WARNING: Spoilers ahead.
Jeremy Clarkson, James May, Richard Hammond, along with Amazon had one of the most unenviable tasks put in front of them. Recreate a cultural phenomenon in the face of overwhelming expectations, and do so without much of the intellectual property that made the old show such a hit. Last night (in the US at least), we finally got a look at how they did. If you don’t care for details, you can stop reading now, it’s brilliant. If you’ve been on the fence bout getting Amazon Prime, this should be the push you need.
The episode starts with an emotional and unexpected intro. It follows Clarkson from walking out of the BBC for the last time, to him making it to the California desert location for the first episode, meeting up with Hammond and May along the way. The whole intro does a great job of changing from a depressed, defeated tone, to one of joy. His reaction upon first seeing his mates on the road left me with no choice but to smile with him. Sure it was scripted, but I think it echoed how many long time fans felt.
From there, the show gets a little more predictable. I’ll admit to hoping the format would be a little more different from Top Gear, but what we got did not at all disappoint. Gone are “The News”, which they jokingly said was coming back in the form of “Conversation Street”. Also gone is the celebrity segment (which I admit I mostly skipped in Top Gear anyhow). When the guys decide to see which hybrid hypercar was the best, the show starts to feel much more familiar. While the format of this segment was more or less what you’d expect, the cinematography took a big step up, as did the overall polish of the show in general.
Also introduced was the new test track, dubbed “The Eboladrome” due its similarity to the shape of the Ebola virus. This looks to have a nice mix of features which will make sure that a car that is fast here does a lot of things well.
The show had a couple misses however. One segment where Jeremy claims the Royal Air Force is the best Air Force in the world led to a mock fight with the audience. That went on a bit too long and I think could have been cut. Also the fake “Celebrity Brain Crash” segment, meant to poke fun at the “Star in a reasonably priced car” feature had three actual celebrity cameos. Each one died before they made it to the stage, but I think we got the joke after the first one and I found myself wanting them to get on with it well before the bit ended. That said, it’s hard to find too much fault here. Despite the history these three have, this is still a new show and I’m sure things will get worked in or out as it progresses. Also as I’ve said, I tended to fast forward the celeb bits on Top Gear, and that was hardly a deal breaker.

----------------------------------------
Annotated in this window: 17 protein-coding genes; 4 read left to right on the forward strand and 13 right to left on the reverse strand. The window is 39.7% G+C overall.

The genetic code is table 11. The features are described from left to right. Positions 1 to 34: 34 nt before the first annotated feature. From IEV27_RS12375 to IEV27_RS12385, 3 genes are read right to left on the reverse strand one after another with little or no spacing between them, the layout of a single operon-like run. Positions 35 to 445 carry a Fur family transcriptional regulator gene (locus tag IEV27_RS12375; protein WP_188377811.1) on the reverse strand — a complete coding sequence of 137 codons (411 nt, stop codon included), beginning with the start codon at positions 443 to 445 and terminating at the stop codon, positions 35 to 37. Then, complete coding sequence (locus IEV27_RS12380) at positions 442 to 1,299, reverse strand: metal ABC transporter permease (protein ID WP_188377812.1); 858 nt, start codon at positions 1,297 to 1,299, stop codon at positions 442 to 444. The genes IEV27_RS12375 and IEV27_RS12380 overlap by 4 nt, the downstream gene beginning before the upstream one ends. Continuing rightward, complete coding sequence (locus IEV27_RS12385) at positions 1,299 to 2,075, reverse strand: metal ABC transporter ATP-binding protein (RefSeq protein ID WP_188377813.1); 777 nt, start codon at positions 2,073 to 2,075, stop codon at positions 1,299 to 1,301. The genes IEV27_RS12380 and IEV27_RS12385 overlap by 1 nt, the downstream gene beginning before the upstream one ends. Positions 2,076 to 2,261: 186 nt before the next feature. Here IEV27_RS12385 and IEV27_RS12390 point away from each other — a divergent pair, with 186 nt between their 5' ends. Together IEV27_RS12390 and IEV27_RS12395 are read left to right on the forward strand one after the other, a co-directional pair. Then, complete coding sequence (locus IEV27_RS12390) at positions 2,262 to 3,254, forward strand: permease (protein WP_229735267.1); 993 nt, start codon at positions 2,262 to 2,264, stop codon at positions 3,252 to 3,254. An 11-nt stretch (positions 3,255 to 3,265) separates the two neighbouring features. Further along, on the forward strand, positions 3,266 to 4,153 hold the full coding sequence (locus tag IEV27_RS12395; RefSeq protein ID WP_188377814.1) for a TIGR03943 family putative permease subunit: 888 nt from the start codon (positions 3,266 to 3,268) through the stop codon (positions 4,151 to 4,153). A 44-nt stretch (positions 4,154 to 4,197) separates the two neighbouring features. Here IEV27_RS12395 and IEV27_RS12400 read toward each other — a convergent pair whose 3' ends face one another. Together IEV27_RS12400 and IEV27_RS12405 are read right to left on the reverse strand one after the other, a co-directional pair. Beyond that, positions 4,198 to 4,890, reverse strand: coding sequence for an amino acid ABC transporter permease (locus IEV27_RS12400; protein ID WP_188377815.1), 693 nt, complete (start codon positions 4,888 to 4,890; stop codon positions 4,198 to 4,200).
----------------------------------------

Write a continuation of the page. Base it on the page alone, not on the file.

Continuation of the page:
What the show does best? It has these three hosts. The chemistry between them is something that you can’t reproduce. This is why Top Gear US never did well, and the new Top Gear UK is not getting the love it once did. With old Top Gear, and now The Grand Tour, it feels like there are 4 old friends hanging out: the three hosts, and the viewer. As with any group of friends, you almost know what someone will say before they say it, but it doesn’t lessen the experience. I’m personally thrilled it’s back and can’t wait for next week.